The Executive Brief

3 Key Factors for Avoiding Surprises in a New Role

Bob Schoenbaum Executive Leadership, Culture, Hiring

Have you ever accepted a new position with an uneasy feeling about the company or culture you were entering? During the interview process, everything looked good on the surface - but you can't shake the feeling you hadn't gotten the full story.

Unfortunately, this uneasy feeling can lead to some very real regret if the company or role is not as expected.

As Principal of KeyStone Search, a retained executive search firm in Minneapolis, I've interviewed several thousand business leaders and have heard many stories about great people leaving positions after a short tenure. It isn't typically due to a purposeful deception, but almost like dating, companies put their best foot forward in the interview process. And if the chemistry during the interviews is excellent, issues can be glossed over.

Surprises are Only Good on Your Birthday

At KeyStone Search, we have been fortunate to work with many great companies, but even the best companies have their problems. As executive search partners, we have become experts at making sure there are no surprises when a hire is made. We avoid surprises with thorough due diligence - we keep asking the right questions until we fully understand the culture and the business. We dive deep into the company's Core Values, Vision and Strategy and Leadership Style. As a candidate, these are 3 key areas to delve into to avoid unwanted surprises.

1. Core Values

Almost every company has acore values statement; however, these can sometimes be more about the values the company is struggling to live, rather than the values they are actually living. For example, I once worked with a client who listed Innovation as a core value. I learned through our Discovery process that innovation had recently taken a backseat to acquisitions. Through careful questioning, I was able to better understand the situation and share it with candidates so there were no surprises when the final candidate was hired. During the interview process, make sure you are familiar with the company's core value statement and be prepared to discuss. Through a little questioning, it can become clear whether or not the core values are truly engrained in the culture of the company.

2. Vision and Strategy

Every good company has a vision statement and most engage in regular strategic planning. Perhaps more important than understanding the strategy and vision is identifying how connected employees are to these initiatives. A company can have a big vision and a great strategy - but if people are not actively engaged, it may be a sign of broader problems. This could be a problem with the actual vision and strategy, or a communicatoin problem (employees do not know or understand the strategy). As part of our retained search process, we meet with team members on all levels of the organization. It doesn't take long to identify misalignments when you talk to people underneath the leadership team.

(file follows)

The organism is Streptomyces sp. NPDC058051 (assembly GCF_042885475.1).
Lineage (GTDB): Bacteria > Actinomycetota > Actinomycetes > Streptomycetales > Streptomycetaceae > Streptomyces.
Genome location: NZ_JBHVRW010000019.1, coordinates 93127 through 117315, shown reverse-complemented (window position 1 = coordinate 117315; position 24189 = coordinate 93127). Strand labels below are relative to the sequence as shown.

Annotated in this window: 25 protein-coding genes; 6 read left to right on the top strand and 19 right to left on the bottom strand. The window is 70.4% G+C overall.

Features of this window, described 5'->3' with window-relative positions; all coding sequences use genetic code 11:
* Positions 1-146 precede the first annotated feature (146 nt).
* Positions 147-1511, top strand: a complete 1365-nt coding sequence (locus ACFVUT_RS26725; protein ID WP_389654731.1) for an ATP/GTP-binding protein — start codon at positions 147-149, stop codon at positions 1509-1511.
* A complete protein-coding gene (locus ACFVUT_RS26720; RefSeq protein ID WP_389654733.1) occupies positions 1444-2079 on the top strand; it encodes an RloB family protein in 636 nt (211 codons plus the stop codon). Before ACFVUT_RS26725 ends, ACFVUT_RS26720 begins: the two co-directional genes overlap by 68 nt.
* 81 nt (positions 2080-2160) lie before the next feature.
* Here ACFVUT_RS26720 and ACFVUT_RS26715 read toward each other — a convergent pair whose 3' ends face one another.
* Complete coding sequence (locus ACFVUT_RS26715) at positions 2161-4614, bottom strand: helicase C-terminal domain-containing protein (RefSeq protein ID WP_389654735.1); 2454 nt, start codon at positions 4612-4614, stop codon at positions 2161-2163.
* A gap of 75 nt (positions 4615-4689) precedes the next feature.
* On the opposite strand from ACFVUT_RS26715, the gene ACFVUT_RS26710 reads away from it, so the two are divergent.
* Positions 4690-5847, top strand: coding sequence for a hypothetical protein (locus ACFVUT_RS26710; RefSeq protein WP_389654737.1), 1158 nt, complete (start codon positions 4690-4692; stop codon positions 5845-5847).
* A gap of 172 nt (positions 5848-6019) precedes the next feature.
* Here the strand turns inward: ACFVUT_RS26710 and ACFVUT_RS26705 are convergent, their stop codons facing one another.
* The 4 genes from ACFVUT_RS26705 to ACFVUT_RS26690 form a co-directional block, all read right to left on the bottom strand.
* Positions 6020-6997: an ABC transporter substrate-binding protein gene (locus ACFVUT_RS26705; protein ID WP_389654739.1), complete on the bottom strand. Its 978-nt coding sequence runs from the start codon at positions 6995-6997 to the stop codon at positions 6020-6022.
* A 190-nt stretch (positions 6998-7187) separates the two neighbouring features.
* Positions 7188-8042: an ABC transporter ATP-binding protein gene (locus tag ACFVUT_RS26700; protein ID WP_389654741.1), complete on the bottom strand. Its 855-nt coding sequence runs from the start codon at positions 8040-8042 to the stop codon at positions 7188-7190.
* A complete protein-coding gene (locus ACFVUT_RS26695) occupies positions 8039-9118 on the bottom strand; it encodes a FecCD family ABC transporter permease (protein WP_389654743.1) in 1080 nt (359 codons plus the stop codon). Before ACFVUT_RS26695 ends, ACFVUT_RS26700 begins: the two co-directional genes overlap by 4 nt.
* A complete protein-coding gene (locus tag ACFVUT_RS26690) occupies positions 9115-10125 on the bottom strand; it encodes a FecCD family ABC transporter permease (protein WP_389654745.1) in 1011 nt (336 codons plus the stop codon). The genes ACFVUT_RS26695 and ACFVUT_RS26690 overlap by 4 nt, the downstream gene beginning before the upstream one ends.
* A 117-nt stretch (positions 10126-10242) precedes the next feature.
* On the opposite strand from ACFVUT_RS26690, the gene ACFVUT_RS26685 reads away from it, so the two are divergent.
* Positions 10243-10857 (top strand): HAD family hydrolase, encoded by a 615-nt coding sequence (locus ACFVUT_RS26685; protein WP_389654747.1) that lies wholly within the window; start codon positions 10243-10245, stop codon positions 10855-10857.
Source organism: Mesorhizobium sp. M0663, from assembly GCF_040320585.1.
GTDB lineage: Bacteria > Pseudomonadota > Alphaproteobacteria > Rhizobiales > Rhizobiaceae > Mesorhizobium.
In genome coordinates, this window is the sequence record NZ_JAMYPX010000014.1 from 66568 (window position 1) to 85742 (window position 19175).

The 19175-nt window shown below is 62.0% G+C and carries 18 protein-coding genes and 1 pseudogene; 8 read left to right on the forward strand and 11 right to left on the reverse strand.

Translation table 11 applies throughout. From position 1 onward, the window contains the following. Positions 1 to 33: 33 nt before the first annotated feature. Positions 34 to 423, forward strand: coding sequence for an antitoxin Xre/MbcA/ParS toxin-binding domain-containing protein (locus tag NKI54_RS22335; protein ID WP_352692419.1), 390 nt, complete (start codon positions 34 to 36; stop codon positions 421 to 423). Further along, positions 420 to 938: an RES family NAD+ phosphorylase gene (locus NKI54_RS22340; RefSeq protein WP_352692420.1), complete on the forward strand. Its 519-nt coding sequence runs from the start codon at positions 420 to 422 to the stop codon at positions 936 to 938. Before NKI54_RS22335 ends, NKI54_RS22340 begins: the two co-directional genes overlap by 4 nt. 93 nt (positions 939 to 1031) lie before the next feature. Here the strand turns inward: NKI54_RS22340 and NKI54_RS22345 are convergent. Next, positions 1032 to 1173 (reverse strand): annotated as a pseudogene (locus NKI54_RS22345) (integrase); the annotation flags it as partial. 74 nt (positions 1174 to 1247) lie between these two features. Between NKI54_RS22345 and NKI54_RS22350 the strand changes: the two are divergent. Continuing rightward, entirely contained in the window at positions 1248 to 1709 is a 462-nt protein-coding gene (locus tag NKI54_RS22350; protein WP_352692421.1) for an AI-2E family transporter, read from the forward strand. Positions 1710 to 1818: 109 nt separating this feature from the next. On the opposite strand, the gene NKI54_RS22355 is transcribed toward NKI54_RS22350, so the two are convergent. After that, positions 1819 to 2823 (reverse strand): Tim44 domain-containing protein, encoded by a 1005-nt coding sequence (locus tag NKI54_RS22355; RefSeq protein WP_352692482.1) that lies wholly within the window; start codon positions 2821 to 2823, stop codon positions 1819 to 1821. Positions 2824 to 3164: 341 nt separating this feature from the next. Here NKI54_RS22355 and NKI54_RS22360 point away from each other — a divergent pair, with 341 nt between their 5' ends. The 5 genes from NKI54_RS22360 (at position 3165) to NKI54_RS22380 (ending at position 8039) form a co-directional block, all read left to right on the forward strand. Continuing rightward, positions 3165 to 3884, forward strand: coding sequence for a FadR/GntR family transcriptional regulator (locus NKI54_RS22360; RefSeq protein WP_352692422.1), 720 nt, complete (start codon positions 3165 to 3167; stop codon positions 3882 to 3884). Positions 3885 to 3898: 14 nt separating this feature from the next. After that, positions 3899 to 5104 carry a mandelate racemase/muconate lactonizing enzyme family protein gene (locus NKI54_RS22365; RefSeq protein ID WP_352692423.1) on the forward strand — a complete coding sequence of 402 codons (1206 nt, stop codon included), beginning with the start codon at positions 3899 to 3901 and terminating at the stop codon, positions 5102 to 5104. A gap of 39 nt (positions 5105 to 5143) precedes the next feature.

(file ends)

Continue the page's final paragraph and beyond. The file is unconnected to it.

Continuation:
Remember the old story of the maintenance worker at NASA? When asked what he did for a living, he responded: "I'm helping put a man on the moon." While most visions aren't quite so extreme, you need to see and understanding and enthusiam for where the company is headed among employees.

3. Leadership

There's so much material on leadership and I cannot possible include it all here; however, I will say that few people like an autocrat. Most employees want to work with empowering, strategic leaders. The challenge is making sure that this leadership style is being deployed in the company. As a candidate, keep asking questions until you're satisfied you understand the leadership style of the CEO and senior management team. What you learn about core values, vision and strategy should illuminate the culture and inform your understanding of the leadership style. If you're looking at an offer and have an uneasy feeling, request another meeting and continue asking questions before making a decision.

There is always a risk when making a job change, and no companies are without problems and challenges. But, when you understand the challenges on the front end, they are much easier to overcome. Overcoming obstacles to take a business to the next level is what makes starting at a new job so thrilling. Just make sure you ask enough questions and dig deep enough to understand if the issues are something you can tackle or an indication of a no-win situation.

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